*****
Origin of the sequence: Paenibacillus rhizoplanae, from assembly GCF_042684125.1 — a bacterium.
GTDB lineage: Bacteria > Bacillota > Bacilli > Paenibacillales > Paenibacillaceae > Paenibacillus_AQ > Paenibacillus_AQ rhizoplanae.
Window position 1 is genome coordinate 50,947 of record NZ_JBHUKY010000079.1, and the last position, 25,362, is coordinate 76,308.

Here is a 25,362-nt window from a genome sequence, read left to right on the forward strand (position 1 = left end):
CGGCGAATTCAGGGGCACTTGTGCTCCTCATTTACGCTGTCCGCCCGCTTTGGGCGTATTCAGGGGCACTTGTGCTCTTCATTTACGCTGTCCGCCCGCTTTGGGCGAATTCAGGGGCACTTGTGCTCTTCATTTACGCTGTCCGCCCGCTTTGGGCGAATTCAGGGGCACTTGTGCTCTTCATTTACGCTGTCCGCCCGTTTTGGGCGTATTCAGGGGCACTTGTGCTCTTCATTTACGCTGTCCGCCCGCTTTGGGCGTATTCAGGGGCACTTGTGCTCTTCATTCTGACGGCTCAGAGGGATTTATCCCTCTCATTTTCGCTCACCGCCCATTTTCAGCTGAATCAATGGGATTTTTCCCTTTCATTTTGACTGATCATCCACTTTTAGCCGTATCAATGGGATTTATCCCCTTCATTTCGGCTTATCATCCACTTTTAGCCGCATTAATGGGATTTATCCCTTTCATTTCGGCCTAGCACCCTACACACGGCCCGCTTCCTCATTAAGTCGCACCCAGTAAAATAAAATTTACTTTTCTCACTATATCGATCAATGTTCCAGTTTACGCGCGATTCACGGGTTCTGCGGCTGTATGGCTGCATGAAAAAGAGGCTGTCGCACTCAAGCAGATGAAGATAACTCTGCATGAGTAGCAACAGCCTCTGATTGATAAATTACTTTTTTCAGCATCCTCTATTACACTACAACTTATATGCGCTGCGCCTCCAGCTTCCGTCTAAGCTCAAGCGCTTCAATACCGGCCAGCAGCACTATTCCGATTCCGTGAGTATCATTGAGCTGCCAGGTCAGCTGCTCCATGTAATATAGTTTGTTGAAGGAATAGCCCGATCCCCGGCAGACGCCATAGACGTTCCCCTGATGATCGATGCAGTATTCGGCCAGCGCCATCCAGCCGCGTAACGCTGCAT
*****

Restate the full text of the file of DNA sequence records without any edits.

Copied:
Origin of the sequence: Paenibacillus rhizoplanae, from assembly GCF_042684125.1 — a bacterium.
GTDB lineage: Bacteria > Bacillota > Bacilli > Paenibacillales > Paenibacillaceae > Paenibacillus_AQ > Paenibacillus_AQ rhizoplanae.
Window position 1 is genome coordinate 50,947 of record NZ_JBHUKY010000079.1, and the last position, 25,362, is coordinate 76,308.

Here is a 25,362-nt window from a genome sequence, read left to right on the forward strand (position 1 = left end):
CGGCGAATTCAGGGGCACTTGTGCTCCTCATTTACGCTGTCCGCCCGCTTTGGGCGTATTCAGGGGCACTTGTGCTCTTCATTTACGCTGTCCGCCCGCTTTGGGCGAATTCAGGGGCACTTGTGCTCTTCATTTACGCTGTCCGCCCGCTTTGGGCGAATTCAGGGGCACTTGTGCTCTTCATTTACGCTGTCCGCCCGTTTTGGGCGTATTCAGGGGCACTTGTGCTCTTCATTTACGCTGTCCGCCCGCTTTGGGCGTATTCAGGGGCACTTGTGCTCTTCATTCTGACGGCTCAGAGGGATTTATCCCTCTCATTTTCGCTCACCGCCCATTTTCAGCTGAATCAATGGGATTTTTCCCTTTCATTTTGACTGATCATCCACTTTTAGCCGTATCAATGGGATTTATCCCCTTCATTTCGGCTTATCATCCACTTTTAGCCGCATTAATGGGATTTATCCCTTTCATTTCGGCCTAGCACCCTACACACGGCCCGCTTCCTCATTAAGTCGCACCCAGTAAAATAAAATTTACTTTTCTCACTATATCGATCAATGTTCCAGTTTACGCGCGATTCACGGGTTCTGCGGCTGTATGGCTGCATGAAAAAGAGGCTGTCGCACTCAAGCAGATGAAGATAACTCTGCATGAGTAGCAACAGCCTCTGATTGATAAATTACTTTTTTCAGCATCCTCTATTACACTACAACTTATATGCGCTGCGCCTCCAGCTTCCGTCTAAGCTCAAGCGCTTCAATACCGGCCAGCAGCACTATTCCGATTCCGTGAGTATCATTGAGCTGCCAGGTCAGCTGCTCCATGTAATATAGTTTGTTGAAGGAATAGCCCGATCCCCGGCAGACGCCATAGACGTTCCCCTGATGATCGATGCAGTATTCGGCCAGCGCCATCCAGCCGCGTAACGCTGCAT